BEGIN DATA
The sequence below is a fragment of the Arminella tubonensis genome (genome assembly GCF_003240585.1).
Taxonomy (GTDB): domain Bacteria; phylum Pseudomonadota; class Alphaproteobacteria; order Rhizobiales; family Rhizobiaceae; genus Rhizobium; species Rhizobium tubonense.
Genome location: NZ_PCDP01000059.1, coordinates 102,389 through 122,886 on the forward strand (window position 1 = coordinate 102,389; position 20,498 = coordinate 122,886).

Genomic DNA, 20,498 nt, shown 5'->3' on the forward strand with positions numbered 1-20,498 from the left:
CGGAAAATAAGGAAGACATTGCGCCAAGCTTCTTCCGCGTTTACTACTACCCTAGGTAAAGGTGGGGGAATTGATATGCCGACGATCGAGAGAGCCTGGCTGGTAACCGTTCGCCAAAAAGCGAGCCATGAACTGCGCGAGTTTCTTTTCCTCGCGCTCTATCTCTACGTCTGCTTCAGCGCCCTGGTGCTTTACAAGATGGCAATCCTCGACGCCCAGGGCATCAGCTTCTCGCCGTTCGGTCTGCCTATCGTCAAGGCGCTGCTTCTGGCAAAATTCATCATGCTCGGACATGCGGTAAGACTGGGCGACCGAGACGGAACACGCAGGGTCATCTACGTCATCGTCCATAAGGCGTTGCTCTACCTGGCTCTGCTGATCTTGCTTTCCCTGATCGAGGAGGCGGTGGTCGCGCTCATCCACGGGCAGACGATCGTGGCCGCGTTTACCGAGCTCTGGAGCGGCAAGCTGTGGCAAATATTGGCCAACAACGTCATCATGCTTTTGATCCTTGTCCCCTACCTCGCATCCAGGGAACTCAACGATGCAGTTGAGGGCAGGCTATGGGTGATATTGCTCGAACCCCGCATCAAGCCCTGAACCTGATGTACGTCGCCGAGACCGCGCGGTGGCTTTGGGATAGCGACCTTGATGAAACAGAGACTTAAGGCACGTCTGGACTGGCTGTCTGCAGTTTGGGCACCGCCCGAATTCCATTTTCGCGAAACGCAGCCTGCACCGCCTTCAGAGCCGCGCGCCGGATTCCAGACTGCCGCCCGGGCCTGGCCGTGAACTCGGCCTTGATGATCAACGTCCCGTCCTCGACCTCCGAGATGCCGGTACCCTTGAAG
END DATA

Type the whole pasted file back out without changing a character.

The sequence below is a fragment of the Arminella tubonensis genome (genome assembly GCF_003240585.1).
Taxonomy (GTDB): domain Bacteria; phylum Pseudomonadota; class Alphaproteobacteria; order Rhizobiales; family Rhizobiaceae; genus Rhizobium; species Rhizobium tubonense.
Genome location: NZ_PCDP01000059.1, coordinates 102,389 through 122,886 on the forward strand (window position 1 = coordinate 102,389; position 20,498 = coordinate 122,886).

Genomic DNA, 20,498 nt, shown 5'->3' on the forward strand with positions numbered 1-20,498 from the left:
CGGAAAATAAGGAAGACATTGCGCCAAGCTTCTTCCGCGTTTACTACTACCCTAGGTAAAGGTGGGGGAATTGATATGCCGACGATCGAGAGAGCCTGGCTGGTAACCGTTCGCCAAAAAGCGAGCCATGAACTGCGCGAGTTTCTTTTCCTCGCGCTCTATCTCTACGTCTGCTTCAGCGCCCTGGTGCTTTACAAGATGGCAATCCTCGACGCCCAGGGCATCAGCTTCTCGCCGTTCGGTCTGCCTATCGTCAAGGCGCTGCTTCTGGCAAAATTCATCATGCTCGGACATGCGGTAAGACTGGGCGACCGAGACGGAACACGCAGGGTCATCTACGTCATCGTCCATAAGGCGTTGCTCTACCTGGCTCTGCTGATCTTGCTTTCCCTGATCGAGGAGGCGGTGGTCGCGCTCATCCACGGGCAGACGATCGTGGCCGCGTTTACCGAGCTCTGGAGCGGCAAGCTGTGGCAAATATTGGCCAACAACGTCATCATGCTTTTGATCCTTGTCCCCTACCTCGCATCCAGGGAACTCAACGATGCAGTTGAGGGCAGGCTATGGGTGATATTGCTCGAACCCCGCATCAAGCCCTGAACCTGATGTACGTCGCCGAGACCGCGCGGTGGCTTTGGGATAGCGACCTTGATGAAACAGAGACTTAAGGCACGTCTGGACTGGCTGTCTGCAGTTTGGGCACCGCCCGAATTCCATTTTCGCGAAACGCAGCCTGCACCGCCTTCAGAGCCGCGCGCCGGATTCCAGACTGCCGCCCGGGCCTGGCCGTGAACTCGGCCTTGATGATCAACGTCCCGTCCTCGACCTCCGAGATGCCGGTACCCTTGAAG